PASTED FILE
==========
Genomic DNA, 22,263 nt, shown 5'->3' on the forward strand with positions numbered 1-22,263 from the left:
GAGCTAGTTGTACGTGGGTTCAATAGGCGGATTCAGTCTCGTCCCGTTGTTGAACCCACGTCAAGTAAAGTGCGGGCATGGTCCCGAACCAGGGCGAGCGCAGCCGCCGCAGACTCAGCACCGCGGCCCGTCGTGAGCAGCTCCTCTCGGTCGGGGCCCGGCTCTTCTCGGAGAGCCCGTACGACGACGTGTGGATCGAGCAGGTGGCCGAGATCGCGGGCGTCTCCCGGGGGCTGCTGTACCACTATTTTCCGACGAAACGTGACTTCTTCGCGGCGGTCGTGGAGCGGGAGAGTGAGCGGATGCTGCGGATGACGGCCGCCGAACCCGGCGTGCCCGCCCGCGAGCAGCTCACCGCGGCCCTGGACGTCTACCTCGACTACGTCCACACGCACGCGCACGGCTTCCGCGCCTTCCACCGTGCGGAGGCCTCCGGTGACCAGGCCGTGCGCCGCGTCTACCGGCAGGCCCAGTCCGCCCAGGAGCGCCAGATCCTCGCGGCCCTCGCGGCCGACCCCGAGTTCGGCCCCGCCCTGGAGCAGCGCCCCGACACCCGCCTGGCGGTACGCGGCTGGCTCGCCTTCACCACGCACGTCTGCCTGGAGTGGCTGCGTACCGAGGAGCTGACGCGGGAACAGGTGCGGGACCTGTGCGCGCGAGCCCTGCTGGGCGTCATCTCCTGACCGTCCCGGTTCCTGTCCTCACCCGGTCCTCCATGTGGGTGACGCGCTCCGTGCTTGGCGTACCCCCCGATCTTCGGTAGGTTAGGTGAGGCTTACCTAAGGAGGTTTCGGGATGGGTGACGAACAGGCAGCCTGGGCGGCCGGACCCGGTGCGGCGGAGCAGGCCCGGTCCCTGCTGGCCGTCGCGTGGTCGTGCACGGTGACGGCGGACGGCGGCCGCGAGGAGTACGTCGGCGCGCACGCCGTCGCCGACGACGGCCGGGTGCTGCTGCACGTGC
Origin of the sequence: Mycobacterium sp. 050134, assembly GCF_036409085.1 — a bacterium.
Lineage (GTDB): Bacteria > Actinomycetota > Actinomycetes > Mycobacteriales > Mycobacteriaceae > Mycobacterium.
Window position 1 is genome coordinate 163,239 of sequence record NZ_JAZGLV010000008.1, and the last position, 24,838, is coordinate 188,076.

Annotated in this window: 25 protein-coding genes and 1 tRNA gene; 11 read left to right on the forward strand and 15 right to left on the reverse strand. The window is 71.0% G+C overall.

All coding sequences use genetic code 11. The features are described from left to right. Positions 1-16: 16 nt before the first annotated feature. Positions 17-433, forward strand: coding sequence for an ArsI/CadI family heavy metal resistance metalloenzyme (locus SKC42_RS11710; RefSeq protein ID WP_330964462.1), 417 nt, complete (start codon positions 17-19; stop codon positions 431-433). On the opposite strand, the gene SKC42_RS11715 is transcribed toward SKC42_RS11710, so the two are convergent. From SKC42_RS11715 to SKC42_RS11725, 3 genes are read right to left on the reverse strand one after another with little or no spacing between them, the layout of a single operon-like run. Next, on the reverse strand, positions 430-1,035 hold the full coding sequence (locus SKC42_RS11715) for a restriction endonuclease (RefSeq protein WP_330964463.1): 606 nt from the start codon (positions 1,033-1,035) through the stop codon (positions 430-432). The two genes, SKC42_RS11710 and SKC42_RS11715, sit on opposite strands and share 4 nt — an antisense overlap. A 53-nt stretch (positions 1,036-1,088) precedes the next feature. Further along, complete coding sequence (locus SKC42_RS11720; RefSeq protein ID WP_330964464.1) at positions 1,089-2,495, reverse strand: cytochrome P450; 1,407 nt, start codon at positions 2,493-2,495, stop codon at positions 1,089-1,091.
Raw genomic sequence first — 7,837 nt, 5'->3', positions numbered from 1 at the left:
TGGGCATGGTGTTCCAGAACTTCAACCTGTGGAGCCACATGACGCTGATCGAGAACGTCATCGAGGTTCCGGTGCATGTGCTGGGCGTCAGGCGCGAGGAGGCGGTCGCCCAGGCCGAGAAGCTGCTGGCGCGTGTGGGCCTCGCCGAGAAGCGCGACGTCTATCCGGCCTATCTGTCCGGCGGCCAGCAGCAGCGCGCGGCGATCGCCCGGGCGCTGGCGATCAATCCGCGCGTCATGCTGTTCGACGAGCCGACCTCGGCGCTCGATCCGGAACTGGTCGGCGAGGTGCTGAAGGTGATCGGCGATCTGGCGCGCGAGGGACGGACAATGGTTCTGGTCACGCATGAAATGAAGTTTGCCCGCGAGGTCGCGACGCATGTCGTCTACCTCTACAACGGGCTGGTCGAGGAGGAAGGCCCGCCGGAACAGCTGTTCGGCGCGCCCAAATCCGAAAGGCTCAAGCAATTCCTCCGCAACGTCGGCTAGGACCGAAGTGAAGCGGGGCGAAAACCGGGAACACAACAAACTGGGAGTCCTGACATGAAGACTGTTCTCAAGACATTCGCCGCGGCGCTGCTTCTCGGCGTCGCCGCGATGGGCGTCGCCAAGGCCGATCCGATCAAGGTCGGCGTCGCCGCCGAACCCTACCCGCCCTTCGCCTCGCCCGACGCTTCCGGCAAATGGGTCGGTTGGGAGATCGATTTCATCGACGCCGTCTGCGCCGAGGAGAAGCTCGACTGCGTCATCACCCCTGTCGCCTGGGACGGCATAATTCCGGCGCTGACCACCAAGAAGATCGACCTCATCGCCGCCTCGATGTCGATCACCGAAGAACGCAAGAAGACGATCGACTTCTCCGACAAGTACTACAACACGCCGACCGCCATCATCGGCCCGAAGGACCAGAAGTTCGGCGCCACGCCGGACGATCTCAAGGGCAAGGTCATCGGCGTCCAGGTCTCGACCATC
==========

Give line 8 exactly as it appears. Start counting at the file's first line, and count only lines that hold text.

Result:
Raw genomic sequence first — 7,837 nt, 5'->3', positions numbered from 1 at the left: